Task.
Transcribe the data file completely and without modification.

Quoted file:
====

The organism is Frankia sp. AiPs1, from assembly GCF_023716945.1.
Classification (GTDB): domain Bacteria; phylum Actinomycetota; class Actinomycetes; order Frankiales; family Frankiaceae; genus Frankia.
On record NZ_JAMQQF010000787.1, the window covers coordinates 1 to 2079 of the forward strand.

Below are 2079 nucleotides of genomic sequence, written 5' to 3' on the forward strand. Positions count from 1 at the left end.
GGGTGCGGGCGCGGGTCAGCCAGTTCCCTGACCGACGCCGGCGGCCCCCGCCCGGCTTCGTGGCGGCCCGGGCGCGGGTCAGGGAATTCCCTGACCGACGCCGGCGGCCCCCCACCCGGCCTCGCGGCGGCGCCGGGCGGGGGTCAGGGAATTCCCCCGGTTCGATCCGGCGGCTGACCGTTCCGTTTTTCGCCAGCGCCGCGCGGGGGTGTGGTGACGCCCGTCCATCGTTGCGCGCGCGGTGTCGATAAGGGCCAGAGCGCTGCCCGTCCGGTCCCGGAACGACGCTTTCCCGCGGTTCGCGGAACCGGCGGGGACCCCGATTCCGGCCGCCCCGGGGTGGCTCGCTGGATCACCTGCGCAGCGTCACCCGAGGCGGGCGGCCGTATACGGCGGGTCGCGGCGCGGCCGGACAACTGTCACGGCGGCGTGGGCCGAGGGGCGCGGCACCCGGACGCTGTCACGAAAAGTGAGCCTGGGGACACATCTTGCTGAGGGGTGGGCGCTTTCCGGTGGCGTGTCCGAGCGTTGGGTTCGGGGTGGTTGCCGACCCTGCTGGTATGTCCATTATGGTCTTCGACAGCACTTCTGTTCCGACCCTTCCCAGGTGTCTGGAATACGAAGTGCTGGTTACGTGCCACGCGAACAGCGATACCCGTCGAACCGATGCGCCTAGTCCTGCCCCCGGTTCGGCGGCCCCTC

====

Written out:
The organism is Frankia sp. AiPs1, from assembly GCF_023716945.1.
Classification (GTDB): domain Bacteria; phylum Actinomycetota; class Actinomycetes; order Frankiales; family Frankiaceae; genus Frankia.
On record NZ_JAMQQF010000787.1, the window covers coordinates 1 to 2079 of the forward strand.

Below are 2079 nucleotides of genomic sequence, written 5' to 3' on the forward strand. Positions count from 1 at the left end.
GGGTGCGGGCGCGGGTCAGCCAGTTCCCTGACCGACGCCGGCGGCCCCCGCCCGGCTTCGTGGCGGCCCGGGCGCGGGTCAGGGAATTCCCTGACCGACGCCGGCGGCCCCCCACCCGGCCTCGCGGCGGCGCCGGGCGGGGGTCAGGGAATTCCCCCGGTTCGATCCGGCGGCTGACCGTTCCGTTTTTCGCCAGCGCCGCGCGGGGGTGTGGTGACGCCCGTCCATCGTTGCGCGCGCGGTGTCGATAAGGGCCAGAGCGCTGCCCGTCCGGTCCCGGAACGACGCTTTCCCGCGGTTCGCGGAACCGGCGGGGACCCCGATTCCGGCCGCCCCGGGGTGGCTCGCTGGATCACCTGCGCAGCGTCACCCGAGGCGGGCGGCCGTATACGGCGGGTCGCGGCGCGGCCGGACAACTGTCACGGCGGCGTGGGCCGAGGGGCGCGGCACCCGGACGCTGTCACGAAAAGTGAGCCTGGGGACACATCTTGCTGAGGGGTGGGCGCTTTCCGGTGGCGTGTCCGAGCGTTGGGTTCGGGGTGGTTGCCGACCCTGCTGGTATGTCCATTATGGTCTTCGACAGCACTTCTGTTCCGACCCTTCCCAGGTGTCTGGAATACGAAGTGCTGGTTACGTGCCACGCGAACAGCGATACCCGTCGAACCGATGCGCCTAGTCCTGCCCCCGGTTCGGCGGCCCCTC